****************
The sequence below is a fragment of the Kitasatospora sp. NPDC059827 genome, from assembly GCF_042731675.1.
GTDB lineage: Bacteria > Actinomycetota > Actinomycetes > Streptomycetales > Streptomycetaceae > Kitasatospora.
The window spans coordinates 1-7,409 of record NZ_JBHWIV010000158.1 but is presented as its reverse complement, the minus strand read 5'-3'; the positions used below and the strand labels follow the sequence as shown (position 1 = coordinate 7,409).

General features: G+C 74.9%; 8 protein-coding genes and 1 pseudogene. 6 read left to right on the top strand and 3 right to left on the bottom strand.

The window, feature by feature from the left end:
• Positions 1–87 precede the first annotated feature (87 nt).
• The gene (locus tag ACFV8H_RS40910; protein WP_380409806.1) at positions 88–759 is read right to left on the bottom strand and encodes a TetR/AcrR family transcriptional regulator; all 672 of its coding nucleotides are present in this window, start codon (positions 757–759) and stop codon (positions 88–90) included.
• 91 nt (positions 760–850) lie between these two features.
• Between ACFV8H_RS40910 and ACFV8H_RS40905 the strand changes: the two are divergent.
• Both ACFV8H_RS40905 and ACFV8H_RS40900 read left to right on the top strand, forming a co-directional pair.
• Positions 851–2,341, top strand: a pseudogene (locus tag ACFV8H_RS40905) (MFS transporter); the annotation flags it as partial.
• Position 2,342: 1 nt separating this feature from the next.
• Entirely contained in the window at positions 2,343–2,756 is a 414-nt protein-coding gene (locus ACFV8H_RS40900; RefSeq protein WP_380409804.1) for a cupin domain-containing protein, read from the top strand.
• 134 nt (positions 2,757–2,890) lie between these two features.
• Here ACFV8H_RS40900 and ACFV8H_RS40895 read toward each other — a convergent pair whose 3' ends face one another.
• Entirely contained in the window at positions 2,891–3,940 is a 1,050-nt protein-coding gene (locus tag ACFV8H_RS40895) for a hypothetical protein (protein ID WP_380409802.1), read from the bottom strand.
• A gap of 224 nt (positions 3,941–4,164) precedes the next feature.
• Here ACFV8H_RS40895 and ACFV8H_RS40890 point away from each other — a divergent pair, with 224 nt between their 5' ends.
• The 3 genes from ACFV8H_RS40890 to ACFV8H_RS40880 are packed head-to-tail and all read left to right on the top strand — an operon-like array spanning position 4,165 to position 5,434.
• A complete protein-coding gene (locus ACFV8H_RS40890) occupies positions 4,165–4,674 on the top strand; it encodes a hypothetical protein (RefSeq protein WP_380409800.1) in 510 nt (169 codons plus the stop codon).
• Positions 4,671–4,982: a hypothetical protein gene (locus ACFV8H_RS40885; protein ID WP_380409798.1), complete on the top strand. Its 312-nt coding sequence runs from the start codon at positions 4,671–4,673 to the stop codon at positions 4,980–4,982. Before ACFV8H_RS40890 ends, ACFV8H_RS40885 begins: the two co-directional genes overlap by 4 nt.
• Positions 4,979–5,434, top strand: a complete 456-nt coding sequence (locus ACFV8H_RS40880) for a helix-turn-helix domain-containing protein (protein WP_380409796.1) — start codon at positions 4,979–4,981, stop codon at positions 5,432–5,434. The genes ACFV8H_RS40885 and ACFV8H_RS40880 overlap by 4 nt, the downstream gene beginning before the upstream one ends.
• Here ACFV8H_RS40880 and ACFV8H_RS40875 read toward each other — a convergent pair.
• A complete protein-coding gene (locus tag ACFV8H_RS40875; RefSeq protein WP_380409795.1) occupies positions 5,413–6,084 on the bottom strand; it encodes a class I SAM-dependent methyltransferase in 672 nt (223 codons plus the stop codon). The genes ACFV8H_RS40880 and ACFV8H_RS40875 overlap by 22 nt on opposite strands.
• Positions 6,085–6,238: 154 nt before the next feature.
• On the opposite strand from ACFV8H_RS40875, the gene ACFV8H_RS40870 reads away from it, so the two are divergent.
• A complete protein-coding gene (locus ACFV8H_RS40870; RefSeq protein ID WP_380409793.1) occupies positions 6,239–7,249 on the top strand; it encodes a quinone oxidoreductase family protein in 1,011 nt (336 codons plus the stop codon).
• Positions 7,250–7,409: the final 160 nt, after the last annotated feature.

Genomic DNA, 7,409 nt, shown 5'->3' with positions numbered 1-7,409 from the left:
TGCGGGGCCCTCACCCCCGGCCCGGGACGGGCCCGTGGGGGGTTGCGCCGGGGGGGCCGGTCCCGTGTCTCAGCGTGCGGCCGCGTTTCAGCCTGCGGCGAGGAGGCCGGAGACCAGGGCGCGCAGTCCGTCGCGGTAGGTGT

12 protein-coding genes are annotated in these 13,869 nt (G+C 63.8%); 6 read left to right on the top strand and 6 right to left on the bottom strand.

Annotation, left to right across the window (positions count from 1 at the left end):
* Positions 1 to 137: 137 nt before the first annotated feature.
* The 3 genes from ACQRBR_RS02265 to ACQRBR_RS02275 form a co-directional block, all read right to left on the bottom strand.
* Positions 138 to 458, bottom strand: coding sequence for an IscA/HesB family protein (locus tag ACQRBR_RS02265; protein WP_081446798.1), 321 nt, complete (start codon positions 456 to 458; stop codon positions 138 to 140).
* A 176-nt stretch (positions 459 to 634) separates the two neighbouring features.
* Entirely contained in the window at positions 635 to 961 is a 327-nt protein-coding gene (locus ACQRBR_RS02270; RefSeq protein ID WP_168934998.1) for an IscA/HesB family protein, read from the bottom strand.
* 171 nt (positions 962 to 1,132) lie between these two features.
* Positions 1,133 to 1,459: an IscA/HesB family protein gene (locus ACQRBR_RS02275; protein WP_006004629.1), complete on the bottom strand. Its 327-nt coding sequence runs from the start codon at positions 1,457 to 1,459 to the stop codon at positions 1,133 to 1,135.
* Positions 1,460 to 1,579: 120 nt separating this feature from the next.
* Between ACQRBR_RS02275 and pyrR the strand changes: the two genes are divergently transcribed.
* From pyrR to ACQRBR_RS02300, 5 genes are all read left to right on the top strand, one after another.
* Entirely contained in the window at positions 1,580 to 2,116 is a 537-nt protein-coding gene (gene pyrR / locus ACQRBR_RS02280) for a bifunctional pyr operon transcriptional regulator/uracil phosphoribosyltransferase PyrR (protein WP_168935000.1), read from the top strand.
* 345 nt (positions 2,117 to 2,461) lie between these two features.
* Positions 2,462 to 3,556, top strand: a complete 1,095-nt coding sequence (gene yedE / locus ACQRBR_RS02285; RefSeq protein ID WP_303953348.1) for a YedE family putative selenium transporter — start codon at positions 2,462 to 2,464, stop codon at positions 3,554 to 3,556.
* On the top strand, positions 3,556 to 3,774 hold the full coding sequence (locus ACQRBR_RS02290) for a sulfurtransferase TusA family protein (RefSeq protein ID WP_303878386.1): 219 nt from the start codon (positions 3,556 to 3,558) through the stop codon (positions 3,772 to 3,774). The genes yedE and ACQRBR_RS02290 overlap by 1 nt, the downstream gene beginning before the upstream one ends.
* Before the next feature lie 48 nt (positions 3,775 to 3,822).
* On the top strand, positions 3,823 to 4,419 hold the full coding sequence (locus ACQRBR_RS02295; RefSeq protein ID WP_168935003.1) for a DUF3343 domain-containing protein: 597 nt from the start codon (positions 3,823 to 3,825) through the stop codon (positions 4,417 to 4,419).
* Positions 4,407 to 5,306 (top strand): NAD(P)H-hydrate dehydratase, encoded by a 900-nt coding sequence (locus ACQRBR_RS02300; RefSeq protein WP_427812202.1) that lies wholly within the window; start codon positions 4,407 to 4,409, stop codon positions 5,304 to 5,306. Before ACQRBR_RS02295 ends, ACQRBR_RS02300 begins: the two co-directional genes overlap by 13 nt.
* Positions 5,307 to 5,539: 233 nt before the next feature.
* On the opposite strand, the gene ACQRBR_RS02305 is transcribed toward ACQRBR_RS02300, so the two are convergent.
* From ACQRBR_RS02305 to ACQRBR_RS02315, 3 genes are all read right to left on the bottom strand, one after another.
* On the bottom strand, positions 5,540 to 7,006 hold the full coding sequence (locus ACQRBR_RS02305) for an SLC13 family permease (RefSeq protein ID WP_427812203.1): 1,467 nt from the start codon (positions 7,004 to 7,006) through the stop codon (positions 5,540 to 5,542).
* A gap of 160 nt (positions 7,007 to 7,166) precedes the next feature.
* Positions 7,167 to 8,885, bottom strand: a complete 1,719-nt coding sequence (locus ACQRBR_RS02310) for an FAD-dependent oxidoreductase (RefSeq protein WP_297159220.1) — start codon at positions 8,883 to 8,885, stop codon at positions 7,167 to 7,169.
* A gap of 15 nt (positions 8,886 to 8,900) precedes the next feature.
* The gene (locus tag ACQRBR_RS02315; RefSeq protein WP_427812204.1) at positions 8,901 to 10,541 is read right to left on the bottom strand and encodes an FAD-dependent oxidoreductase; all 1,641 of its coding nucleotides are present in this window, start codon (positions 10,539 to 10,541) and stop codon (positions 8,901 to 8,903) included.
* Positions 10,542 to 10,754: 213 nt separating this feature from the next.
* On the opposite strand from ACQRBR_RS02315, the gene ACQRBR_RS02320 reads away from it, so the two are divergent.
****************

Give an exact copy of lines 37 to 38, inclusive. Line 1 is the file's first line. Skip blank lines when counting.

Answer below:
* Entirely contained in the window at positions 635 to 961 is a 327-nt protein-coding gene (locus ACQRBR_RS02270; RefSeq protein ID WP_168934998.1) for an IscA/HesB family protein, read from the bottom strand.
* 171 nt (positions 962 to 1,132) lie between these two features.